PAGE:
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CT-based morphological study of the pelvis in patients with gluteal muscle contracture



In the clinic, gluteal muscle contracture (GMC) causes pelvic structural changes, including acetabular retroversion. However, its causes and forms are not well understood. This study aimed to investigate and analyse the clinical significance of pelvic structural differences between GMC patients and healthy individuals.


As the GMC group, we identified 100 GMC patients who received treatment and met the inclusion criteria between January 2019 and January 2020. Control subjects were drawn from the hospital’s emergency trauma patients who had no history of pelvic or hip joint disease. All subjects underwent CT scans to measure their pelvic rotation, including the superior iliac angle (SIA), inferior iliac angle (IIA), and ischiopubic angle (IPA), and acetabular coverage, which includes anterior acetabular sector angle (AASA), posterior acetabular sector angle (PASA), horizontal acetabular sector angle (HASA), and superior acetabular sector angle (SASA).


The SIA, IIA, IPA, and PASA of the GMC group were considerably smaller than those of the control group, while the AASA of the GMC group was higher, indicating a statistically significant difference (P < 0.05). The HASA and SASA of the GMC group, on the other hand, were not considerably different from those of the control group. The angles in the GMC group were relativized as follows: The HASA had a positive correlation with the AASA and PASA (r = 0.750, P < 0.01; r = 0.749, P < 0.01); the SASA had a positive correlation with the AASA, PASA, and HASA (r = 0.555, P < 0.01; r = 0.273, P < 0.01; r = 0.552, P < 0.01); the AASA had a negative correlation with the SIA, IIA and IPA (r = − 0.355, P < 0.01; r = − 0.551, P < 0.01; r = − 0.30, P < 0.01); the PASA had a positive correlation with the IIA (r = 0.315, P < 0.01) and had no correlation with the SIA and IPA (P > 0.05); and the IIA had a positive correlation with both the SIA and IPA (r = 0.664, P < 0.01; r = 0.465, P < 0.01).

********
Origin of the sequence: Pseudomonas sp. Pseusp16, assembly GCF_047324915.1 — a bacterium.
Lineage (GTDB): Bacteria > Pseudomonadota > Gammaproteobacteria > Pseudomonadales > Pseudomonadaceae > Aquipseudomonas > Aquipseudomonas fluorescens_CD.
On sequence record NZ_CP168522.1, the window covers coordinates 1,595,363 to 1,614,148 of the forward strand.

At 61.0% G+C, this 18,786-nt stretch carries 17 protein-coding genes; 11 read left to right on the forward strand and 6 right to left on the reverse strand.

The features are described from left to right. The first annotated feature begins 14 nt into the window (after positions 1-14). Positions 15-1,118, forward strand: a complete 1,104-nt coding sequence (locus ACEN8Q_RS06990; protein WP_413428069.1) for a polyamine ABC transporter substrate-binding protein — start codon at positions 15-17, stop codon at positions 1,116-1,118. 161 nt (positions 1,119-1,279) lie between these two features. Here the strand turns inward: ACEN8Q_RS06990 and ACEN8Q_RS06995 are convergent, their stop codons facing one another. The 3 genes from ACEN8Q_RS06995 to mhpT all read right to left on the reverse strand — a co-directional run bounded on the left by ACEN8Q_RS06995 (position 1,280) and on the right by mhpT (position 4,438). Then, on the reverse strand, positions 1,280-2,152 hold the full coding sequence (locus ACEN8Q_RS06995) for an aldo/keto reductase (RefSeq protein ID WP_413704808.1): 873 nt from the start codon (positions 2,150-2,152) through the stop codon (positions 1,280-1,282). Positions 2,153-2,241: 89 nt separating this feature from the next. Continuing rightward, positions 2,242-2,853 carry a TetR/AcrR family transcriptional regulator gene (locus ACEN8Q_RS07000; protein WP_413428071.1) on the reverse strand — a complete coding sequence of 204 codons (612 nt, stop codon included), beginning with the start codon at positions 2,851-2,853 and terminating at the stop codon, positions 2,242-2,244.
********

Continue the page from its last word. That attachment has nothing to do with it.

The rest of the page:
Individuals with GMC have an abnormal pelvic morphology, with acetabular retroversion caused by ilial rotation rather than dysplasia of the acetabular wall.


Gluteal muscle contracture (GMC) is a clinical syndrome characterized by gluteal muscle and fascia fibre degeneration, necrosis, and fibrosis. This change results in limited adduction and internal rotation of the hip joint, showing malformed signs of abduction and external rotation [1]. The main clinical manifestations of GMC are "duck step" gait, inability to sit with crossed legs, inability to squat with adduction of the hip, snapping hip, and other restrictive conditions. At the same time, the long-term contracture state will cause a series of changes in bone morphology, which can seriously influence the patients' quality of life and mental health. After Valderrama’s first revelation in 1970, GMC began to emerge in reports from domestic to international sources. GMC is most prevalent in underdeveloped countries, with rates ranging from 1 to 2.5% [2,3,4].

Thanks to advances in imaging technology, the typical morphological malformations of the pelvis caused by GMC, such as pelvic tilt, increased CE angle, shallow acetabular depth, hip exostosis, and the ensuing pseudo-isometric bilateral lower extremities, have garnered widespread attention [5, 6]. Nevertheless, studies using CT scans to observe the morphological transformation of the pelvis are relatively rare. Researchers, including You et al. [7], utilized CT to analyse the equatorial-edge angle of 23 GMC patients, discovering that their angles were relatively smaller than those of normal individuals, indicating a retroverted acetabulum. Acetabular retroversion is a common clinical change in bone morphology that leads to changes in the pressure between the acetabulum and the femoral head, resulting in the occurrence of hip osteoarthritis, which is common in hip dysplasia and Perthes’ disease [8].

To date, there has been no report on large-scale CT scan studies to examine the rotational malformation of the GMC pelvis. Dysplasia of the front and rear acetabular walls, as well as pelvic rotation, can promote acetabular retroversion [9]. However, the cause of acetabular retroversion of the GMC has yet to be found. Therefore, the aim of this study was to further clarify the form of GMC acetabular retroversion and pelvic structural alteration by measuring and identifying the difference in pelvic rotation and acetabular coverage angles between GMC patients and normal people.

Materials and methods

A retrospective design was adopted for this study, and the present study was approved by Peking University Shenzhen Hospital Ethical Review Approval.